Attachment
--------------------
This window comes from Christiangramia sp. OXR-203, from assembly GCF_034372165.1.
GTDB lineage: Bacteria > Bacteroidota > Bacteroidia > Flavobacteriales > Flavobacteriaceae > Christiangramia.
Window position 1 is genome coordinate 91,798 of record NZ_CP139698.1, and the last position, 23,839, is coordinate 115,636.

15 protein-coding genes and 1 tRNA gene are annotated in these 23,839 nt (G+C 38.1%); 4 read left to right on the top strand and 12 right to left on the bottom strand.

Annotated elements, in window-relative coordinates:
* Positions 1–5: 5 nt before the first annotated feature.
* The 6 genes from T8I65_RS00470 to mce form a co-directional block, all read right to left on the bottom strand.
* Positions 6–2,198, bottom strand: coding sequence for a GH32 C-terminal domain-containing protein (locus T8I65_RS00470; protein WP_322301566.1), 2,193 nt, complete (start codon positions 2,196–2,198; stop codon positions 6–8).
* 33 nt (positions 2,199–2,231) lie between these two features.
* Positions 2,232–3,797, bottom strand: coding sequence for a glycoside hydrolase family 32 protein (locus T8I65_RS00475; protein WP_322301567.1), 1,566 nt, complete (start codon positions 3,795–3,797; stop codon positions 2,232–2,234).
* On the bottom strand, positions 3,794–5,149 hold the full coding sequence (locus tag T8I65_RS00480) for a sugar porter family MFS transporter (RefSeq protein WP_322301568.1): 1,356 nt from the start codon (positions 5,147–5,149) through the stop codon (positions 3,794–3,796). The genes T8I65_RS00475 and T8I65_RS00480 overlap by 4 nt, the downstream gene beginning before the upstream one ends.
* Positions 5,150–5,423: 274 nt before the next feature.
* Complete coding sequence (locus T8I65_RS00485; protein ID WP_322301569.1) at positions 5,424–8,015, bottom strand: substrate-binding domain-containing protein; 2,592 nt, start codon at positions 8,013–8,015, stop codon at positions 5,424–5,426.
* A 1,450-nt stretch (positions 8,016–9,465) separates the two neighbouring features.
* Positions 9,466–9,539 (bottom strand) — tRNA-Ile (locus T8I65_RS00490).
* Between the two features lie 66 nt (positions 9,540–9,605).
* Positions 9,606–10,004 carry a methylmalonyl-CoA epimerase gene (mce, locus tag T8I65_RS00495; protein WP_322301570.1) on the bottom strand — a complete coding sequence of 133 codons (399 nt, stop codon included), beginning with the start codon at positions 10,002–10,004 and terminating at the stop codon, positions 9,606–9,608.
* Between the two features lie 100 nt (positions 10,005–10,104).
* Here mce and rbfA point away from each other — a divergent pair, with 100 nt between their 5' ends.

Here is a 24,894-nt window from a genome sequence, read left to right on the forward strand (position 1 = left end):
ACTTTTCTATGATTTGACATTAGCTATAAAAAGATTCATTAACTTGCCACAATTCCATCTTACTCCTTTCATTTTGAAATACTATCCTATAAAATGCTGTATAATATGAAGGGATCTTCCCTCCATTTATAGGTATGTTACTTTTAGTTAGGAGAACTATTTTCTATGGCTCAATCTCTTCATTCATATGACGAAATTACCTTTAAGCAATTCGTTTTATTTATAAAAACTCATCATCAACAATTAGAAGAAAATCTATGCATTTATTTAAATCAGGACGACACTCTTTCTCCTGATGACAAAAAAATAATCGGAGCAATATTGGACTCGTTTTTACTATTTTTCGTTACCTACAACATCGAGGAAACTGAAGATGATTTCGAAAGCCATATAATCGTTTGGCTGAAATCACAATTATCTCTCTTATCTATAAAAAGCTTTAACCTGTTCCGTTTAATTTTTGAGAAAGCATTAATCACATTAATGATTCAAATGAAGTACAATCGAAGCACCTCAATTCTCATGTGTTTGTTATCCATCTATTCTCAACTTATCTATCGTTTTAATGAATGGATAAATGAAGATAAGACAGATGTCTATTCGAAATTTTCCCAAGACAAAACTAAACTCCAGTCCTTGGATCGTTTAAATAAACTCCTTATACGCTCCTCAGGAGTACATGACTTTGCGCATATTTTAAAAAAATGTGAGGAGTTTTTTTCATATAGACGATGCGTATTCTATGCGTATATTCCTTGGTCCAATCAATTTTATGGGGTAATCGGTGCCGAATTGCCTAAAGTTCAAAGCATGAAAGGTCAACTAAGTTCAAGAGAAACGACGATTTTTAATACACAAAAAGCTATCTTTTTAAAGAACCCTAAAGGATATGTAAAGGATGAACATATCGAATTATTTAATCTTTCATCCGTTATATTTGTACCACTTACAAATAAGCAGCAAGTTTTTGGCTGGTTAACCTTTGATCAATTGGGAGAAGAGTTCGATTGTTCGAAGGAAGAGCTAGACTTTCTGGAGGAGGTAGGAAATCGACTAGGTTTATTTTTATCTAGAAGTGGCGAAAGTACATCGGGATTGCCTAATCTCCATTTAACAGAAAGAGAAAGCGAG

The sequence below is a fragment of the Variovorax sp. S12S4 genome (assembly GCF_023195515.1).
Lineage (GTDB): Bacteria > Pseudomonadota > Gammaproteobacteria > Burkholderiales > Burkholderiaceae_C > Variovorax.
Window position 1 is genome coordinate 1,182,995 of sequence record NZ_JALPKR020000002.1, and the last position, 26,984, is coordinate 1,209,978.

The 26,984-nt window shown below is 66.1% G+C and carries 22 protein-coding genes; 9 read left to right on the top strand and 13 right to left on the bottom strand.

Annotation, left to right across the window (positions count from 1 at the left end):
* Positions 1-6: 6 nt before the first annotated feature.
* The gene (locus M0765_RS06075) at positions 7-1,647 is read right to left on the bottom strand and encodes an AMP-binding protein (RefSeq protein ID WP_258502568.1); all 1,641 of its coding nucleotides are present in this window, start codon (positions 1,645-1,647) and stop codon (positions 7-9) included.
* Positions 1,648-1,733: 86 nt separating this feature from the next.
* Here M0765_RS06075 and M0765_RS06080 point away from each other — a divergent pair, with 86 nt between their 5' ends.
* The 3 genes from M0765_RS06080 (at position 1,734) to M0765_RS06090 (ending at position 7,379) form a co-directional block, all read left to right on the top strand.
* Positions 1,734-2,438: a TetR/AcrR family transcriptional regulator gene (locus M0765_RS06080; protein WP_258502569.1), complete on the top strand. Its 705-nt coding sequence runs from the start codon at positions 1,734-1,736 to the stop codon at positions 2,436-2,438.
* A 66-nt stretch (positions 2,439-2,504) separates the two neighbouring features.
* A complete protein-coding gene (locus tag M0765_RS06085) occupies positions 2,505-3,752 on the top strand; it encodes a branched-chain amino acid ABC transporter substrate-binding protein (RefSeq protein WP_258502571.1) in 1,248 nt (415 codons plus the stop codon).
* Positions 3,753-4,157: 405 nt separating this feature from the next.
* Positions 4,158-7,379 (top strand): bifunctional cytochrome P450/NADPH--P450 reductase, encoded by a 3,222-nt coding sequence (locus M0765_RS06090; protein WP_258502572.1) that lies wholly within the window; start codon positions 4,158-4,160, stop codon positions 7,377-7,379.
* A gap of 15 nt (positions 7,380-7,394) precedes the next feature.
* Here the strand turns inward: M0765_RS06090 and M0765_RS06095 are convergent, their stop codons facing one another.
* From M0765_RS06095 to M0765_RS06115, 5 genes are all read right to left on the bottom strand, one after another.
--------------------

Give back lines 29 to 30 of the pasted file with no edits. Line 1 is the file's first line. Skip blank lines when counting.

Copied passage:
* Positions 1,648-1,733: 86 nt separating this feature from the next.
* Here M0765_RS06075 and M0765_RS06080 point away from each other — a divergent pair, with 86 nt between their 5' ends.